Academic journal article Memory & Cognition

Framing Effects on Metacognitive Monitoring and Control

Academic journal article Memory & Cognition

Framing Effects on Metacognitive Monitoring and Control

Article excerpt

Three experiments explored the contribution of framing effects on metamemory judgments. In Experiment 1, participants studied word pairs. After each presentation, they made an immediate judgment of learning (JOL), framed in terms of either remembering or forgetting. In the remember frame, participants made judgments about how likely it was that they would remember each pair on the upcoming test. In the forget frame, participants made judgments about how likely it was that they would forget each pair. Confidence differed as a result of the frame. Forget frame JOLs, equated to the remember frame JOL scale by a 1-judgment conversion, were lower and demonstrated a smaller overconfidence bias than did remember frame JOLs. When judgments were made at a delay, framing effects did not occur. In Experiment 2, people chose to restudy more items when choices were made within a forget frame. In Experiment 3, people studied Spanish-English vocabulary pairs ranging in difficulty. The framing effect was replicated with judgments and choices. Moreover, forget frame participants included more easy and medium items to restudy. These results demonstrated the important consequences of framing effects on assessment and control of study.

Although people are fairly accurate at assessing how well they have learned something, much research has shown that people's metacognitive judgments about their memory can be miscalibrated (Benjamin, Bjork, & Schwartz, 1998; Koriat, 1997; Koriat, Sheffer, & Ma'ayan, 2002; Metcalfe, 1998; Zechmeister & Shaughnessy, 1980). For example, people's initial judgments of learning (JOLs) about how much they think that they will remember on an upcoming test typically show an overconfidence bias in which, on average, the judgments are higher than subsequent test performance (Koriat, Lichtenstein, & Fischhoff, 1980; Lichtenstein, Fischhoff, & Phillips, 1982; Metcalfe, 1998). People have been shown to be so certain in their incorrect answers that they are even willing to bet money in the belief that they are correct (Fischhoff, Slovic, & Lichtenstein, 1977).

Judgment accuracy is also thought to have importance consequences for how people control their own learning. For example, an overconfident student may stop studying before actually mastering the material, resulting in a poor test score. As Nelson and Dunlosky (1991, p. 267) said, "The accuracy of JOLs is critical because if the JOLs are inaccurate, the allocation of subsequent study time will correspondingly be less than optimal." Recently, Metcalfe and Finn (2008) provided evidence that people's metacognitive judgments are linked directly to their choices for restudy, supporting the long held view that faulty metacognitive judgments can unfavorably affect study control (Benjamin et al., 1998; Dunlosky & Hertzog, 1998; Koriat, 2002; Mazzoni & Cornoldi, 1993; Metcalfe, 2002; Nelson & Dunlosky, 1991; Pressley & Ghatala, 1990; Thiede, 1999). Metcalfe and Finn showed that when people's JOLs were manipulated independently of their recall performance, study choices were influenced by the judgment rather than by the performance. When the judgments were biased, the study choices reflected the same pattern. These results demonstrated a direct link between metacognitive monitoring and control of learning and underscored the importance of judgment accuracy for achieving effective self-guided learning.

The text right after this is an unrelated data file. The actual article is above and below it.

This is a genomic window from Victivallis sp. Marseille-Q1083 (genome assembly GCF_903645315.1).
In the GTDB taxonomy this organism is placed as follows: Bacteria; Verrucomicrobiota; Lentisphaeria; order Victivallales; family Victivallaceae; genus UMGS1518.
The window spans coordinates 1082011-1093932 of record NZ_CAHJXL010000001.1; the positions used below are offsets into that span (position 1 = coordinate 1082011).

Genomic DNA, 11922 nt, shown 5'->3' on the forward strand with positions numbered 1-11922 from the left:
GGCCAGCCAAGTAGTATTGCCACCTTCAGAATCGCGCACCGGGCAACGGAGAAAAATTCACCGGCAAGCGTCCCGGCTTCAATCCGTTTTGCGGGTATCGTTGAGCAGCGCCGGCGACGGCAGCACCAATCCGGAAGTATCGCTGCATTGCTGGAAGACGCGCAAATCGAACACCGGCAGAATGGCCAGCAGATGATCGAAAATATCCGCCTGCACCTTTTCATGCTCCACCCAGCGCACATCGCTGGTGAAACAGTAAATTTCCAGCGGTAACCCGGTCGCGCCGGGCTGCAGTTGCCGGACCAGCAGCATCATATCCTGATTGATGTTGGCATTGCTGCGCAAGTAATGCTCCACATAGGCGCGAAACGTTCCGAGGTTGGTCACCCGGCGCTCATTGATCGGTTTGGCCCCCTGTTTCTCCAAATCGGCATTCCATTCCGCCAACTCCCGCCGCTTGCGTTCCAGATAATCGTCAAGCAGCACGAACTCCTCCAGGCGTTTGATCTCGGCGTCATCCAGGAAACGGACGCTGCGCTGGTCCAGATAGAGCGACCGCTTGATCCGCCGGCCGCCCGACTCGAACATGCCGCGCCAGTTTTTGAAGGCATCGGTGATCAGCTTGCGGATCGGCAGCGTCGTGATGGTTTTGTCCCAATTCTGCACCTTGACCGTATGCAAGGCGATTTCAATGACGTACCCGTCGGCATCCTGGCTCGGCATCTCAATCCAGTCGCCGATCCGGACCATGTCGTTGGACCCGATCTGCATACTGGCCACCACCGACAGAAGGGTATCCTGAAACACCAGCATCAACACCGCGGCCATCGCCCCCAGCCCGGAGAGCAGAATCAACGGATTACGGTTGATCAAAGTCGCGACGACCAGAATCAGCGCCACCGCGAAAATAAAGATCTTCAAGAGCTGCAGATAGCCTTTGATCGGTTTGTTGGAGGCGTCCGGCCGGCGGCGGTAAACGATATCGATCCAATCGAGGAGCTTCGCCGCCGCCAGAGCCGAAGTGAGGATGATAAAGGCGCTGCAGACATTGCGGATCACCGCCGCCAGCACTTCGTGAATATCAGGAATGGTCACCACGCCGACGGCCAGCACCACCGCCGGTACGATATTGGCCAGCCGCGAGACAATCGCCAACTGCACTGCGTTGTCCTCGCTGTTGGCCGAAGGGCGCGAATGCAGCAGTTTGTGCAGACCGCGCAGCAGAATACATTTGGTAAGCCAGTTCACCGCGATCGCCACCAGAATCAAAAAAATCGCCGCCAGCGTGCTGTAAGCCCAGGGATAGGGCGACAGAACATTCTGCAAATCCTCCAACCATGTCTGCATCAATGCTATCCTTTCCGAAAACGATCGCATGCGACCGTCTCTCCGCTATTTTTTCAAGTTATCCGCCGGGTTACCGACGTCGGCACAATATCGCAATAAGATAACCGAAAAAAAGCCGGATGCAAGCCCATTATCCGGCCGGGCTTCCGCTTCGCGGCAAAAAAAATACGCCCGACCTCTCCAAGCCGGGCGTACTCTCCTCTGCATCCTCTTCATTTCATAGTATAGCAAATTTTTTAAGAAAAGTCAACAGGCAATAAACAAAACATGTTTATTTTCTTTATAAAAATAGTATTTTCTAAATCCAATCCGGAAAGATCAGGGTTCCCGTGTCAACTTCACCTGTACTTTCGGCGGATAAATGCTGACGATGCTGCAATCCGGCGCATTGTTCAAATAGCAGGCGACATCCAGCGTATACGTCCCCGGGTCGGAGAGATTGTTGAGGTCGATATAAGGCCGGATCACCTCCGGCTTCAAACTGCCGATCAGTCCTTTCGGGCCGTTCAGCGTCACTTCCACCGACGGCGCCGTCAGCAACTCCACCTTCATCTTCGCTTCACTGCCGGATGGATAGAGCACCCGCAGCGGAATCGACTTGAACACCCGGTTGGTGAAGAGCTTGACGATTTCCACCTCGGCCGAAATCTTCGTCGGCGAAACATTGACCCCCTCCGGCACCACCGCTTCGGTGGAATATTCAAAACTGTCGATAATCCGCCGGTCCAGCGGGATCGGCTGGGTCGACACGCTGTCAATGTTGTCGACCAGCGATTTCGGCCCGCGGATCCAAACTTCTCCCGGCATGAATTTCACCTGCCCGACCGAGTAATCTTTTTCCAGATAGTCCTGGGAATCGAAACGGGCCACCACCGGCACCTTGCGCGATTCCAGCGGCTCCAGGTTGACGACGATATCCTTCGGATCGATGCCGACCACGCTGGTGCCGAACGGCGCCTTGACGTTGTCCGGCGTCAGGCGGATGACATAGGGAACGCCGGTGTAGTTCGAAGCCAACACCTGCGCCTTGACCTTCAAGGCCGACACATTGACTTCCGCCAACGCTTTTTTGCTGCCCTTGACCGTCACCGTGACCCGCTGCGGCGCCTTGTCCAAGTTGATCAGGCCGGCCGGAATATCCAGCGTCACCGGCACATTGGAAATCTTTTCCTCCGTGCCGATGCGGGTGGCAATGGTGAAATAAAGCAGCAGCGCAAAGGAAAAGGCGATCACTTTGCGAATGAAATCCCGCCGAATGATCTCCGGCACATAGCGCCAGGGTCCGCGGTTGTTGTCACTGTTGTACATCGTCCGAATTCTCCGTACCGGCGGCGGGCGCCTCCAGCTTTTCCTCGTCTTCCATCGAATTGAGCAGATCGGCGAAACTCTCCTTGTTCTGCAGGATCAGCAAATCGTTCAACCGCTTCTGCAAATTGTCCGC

Metacognitive overconfidence most likely arises through the use of memory-based processing heuristics, such as an evaluation of the fluency of information retrieved or cue or domain familiarity, that become available when one is making a judgment (Glenberg, Wilkinson, & Epstein, 1982; Koriat, 1993; Koriat & Bjork, 2006; Metcalfe, 1998; Metcalfe, Schwartz, & Joaquim, 1993; Reder, 1987,1988; Tversky & Kahneman, 1974). According to Koriat et al. (1980), overconfidence occurs because people rely primarily on information that is consistent with the answer they have chosen and tend to neglect contradictory information. …

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